The Tathatan is a region in the West straddling the Tathata River. It is not to be confused with the Tathatan religion, which takes its name from the same river. It’s fertile plains and mineral-rich hills gave rise to the Dwarven civilization that eventually forged the Empire.
Seven city-states comprise the Tathatan. From west to east along the Tathata River, there is Indirah on the coast, Tragara in the middle, and Bara-xi at the source of the river in the Tianshu Mountains. North of Indirah, bordering the Iron Forest, is Nilan. South of Indirah is Arjunasi, and south of that is Qaruna. Finally, the island state of Punj lies off the coast of Arjunasi.
Indirah is currently the largest and most powerful of the seven. Qaruna profits from trade along the southern sea routes. Punj is home to the Great Library of Punj and the Grand Seer of the Atmahan religion. Bara-xi was once the spiritual center of the Empire, but it was destroyed in The Conquest, and now lies in ruins. Tragara and Arjunasi are breadbaskets of farming. Nilan is a rocky region known best for its warriors.
The cities of the Tathatan sprang up around BZY600 (about 1600 years ago) with the arrival of agriculture and urbanism from the East. They did not achieve a unified identity until about 500 years later, when iron-working Dwarves from the Tianshu mountains invaded and set themselves up as overlords. The Tathatan League was established in BZY99 to drive out the Tianshu raiders, resulting in a prolonged struggle called the Iron Wars. Finally, in BZY25, the Peace of Thauma established the autonomous self-rule of Tianshu raider kingdoms in the Iron Forest and the Tathatan city-states to the south. After this, the city-states grew enormously in power and pushed over the Tianshu Mountains into the East. There they found a Goblinoid civilization severely weakened by plague. In a celebrated campaign, the city-states conquered the Goblinoids and founded the Empire.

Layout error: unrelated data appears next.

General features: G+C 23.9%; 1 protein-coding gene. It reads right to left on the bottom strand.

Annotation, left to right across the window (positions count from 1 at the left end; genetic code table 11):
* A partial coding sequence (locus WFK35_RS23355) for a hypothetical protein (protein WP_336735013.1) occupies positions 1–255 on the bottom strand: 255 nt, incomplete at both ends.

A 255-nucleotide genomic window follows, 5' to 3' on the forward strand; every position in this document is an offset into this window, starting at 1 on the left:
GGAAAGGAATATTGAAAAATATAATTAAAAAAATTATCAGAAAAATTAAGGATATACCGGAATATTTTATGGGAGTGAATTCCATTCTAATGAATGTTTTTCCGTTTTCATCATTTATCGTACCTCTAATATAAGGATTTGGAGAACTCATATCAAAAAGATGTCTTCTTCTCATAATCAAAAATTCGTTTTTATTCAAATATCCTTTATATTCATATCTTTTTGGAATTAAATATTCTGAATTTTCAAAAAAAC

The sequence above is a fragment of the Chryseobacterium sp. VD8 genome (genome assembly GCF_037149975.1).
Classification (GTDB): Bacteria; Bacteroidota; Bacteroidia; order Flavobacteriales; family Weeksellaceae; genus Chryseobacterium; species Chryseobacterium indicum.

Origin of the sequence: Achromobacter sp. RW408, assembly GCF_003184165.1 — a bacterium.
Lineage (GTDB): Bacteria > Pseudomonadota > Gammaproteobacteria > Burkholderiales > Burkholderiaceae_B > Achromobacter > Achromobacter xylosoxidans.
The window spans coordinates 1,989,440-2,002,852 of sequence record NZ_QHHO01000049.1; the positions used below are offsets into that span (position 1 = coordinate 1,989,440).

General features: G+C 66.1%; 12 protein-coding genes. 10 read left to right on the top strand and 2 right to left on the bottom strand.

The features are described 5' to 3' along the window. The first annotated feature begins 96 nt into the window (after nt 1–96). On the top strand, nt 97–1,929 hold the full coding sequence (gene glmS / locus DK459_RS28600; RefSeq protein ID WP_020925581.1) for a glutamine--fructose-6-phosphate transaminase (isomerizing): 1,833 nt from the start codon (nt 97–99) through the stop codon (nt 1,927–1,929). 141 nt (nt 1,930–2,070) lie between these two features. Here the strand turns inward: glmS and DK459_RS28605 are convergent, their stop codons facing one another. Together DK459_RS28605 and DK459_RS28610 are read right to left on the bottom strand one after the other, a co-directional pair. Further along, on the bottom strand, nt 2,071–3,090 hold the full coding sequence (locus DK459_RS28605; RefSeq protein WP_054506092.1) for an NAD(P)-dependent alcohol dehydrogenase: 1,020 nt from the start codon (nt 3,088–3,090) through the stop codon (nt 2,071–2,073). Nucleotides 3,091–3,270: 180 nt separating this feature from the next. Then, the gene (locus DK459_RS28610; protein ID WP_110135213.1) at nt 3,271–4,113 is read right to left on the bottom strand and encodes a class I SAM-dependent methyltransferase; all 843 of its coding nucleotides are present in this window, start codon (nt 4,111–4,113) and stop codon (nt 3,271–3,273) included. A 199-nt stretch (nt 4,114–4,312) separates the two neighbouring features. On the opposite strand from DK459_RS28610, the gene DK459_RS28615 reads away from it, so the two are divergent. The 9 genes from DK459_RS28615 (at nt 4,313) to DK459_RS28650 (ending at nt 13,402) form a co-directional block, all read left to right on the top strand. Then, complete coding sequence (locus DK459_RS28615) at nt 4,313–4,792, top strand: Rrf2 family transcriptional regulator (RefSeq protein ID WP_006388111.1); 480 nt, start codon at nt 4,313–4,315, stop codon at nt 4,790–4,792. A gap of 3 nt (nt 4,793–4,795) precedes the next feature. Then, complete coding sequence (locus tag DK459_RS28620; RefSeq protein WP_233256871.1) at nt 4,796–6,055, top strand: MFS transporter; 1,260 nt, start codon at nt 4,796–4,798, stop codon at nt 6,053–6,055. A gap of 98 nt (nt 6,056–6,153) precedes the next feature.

In the early years of the Empire, the city-states experienced difficulty and confusion in administering across such vast distances. A more efficient system proved necessary. A bureaucracy with a single Emperor at its head was created. But the city-states feared abuse at the hands of a single leader, so they retained semi-autonomous self-rule and established themselves as the Council of States, a body with power to veto any Imperial decision. The Emperor likewise enjoyed the power to veto decisions by the council. This system of balances persists to this day.